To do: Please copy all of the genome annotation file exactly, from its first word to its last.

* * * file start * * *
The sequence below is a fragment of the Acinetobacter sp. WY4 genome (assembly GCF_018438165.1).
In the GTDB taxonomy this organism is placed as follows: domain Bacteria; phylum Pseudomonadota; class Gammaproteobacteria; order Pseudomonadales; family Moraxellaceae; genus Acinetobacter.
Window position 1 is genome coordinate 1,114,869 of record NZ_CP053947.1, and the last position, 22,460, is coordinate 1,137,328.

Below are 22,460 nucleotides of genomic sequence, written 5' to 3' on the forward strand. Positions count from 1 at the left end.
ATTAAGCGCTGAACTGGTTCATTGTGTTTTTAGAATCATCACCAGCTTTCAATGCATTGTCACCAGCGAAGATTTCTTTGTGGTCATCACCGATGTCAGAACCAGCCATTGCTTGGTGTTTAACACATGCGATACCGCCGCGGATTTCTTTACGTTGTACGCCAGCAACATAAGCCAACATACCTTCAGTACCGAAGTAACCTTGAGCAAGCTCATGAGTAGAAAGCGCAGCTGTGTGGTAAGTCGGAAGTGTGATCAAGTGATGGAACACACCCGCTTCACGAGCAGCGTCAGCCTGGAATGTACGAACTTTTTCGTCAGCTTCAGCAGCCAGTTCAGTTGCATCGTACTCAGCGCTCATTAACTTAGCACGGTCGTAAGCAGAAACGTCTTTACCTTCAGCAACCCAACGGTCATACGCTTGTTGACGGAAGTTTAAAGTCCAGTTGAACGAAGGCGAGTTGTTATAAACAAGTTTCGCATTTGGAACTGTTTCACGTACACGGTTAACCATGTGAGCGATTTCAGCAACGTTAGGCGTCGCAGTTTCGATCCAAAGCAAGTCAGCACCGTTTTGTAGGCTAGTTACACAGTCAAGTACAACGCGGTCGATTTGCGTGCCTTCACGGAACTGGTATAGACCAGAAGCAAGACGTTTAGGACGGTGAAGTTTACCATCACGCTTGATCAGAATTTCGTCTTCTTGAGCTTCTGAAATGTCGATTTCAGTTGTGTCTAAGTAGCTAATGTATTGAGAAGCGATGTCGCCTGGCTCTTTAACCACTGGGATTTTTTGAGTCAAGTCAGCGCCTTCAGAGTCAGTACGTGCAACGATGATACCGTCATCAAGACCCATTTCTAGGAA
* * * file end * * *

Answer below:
The sequence below is a fragment of the Acinetobacter sp. WY4 genome (assembly GCF_018438165.1).
In the GTDB taxonomy this organism is placed as follows: domain Bacteria; phylum Pseudomonadota; class Gammaproteobacteria; order Pseudomonadales; family Moraxellaceae; genus Acinetobacter.
Window position 1 is genome coordinate 1,114,869 of record NZ_CP053947.1, and the last position, 22,460, is coordinate 1,137,328.

Below are 22,460 nucleotides of genomic sequence, written 5' to 3' on the forward strand. Positions count from 1 at the left end.
ATTAAGCGCTGAACTGGTTCATTGTGTTTTTAGAATCATCACCAGCTTTCAATGCATTGTCACCAGCGAAGATTTCTTTGTGGTCATCACCGATGTCAGAACCAGCCATTGCTTGGTGTTTAACACATGCGATACCGCCGCGGATTTCTTTACGTTGTACGCCAGCAACATAAGCCAACATACCTTCAGTACCGAAGTAACCTTGAGCAAGCTCATGAGTAGAAAGCGCAGCTGTGTGGTAAGTCGGAAGTGTGATCAAGTGATGGAACACACCCGCTTCACGAGCAGCGTCAGCCTGGAATGTACGAACTTTTTCGTCAGCTTCAGCAGCCAGTTCAGTTGCATCGTACTCAGCGCTCATTAACTTAGCACGGTCGTAAGCAGAAACGTCTTTACCTTCAGCAACCCAACGGTCATACGCTTGTTGACGGAAGTTTAAAGTCCAGTTGAACGAAGGCGAGTTGTTATAAACAAGTTTCGCATTTGGAACTGTTTCACGTACACGGTTAACCATGTGAGCGATTTCAGCAACGTTAGGCGTCGCAGTTTCGATCCAAAGCAAGTCAGCACCGTTTTGTAGGCTAGTTACACAGTCAAGTACAACGCGGTCGATTTGCGTGCCTTCACGGAACTGGTATAGACCAGAAGCAAGACGTTTAGGACGGTGAAGTTTACCATCACGCTTGATCAGAATTTCGTCTTCTTGAGCTTCTGAAATGTCGATTTCAGTTGTGTCTAAGTAGCTAATGTATTGAGAAGCGATGTCGCCTGGCTCTTTAACCACTGGGATTTTTTGAGTCAAGTCAGCGCCTTCAGAGTCAGTACGTGCAACGATGATACCGTCATCAAGACCCATTTCTAGGAA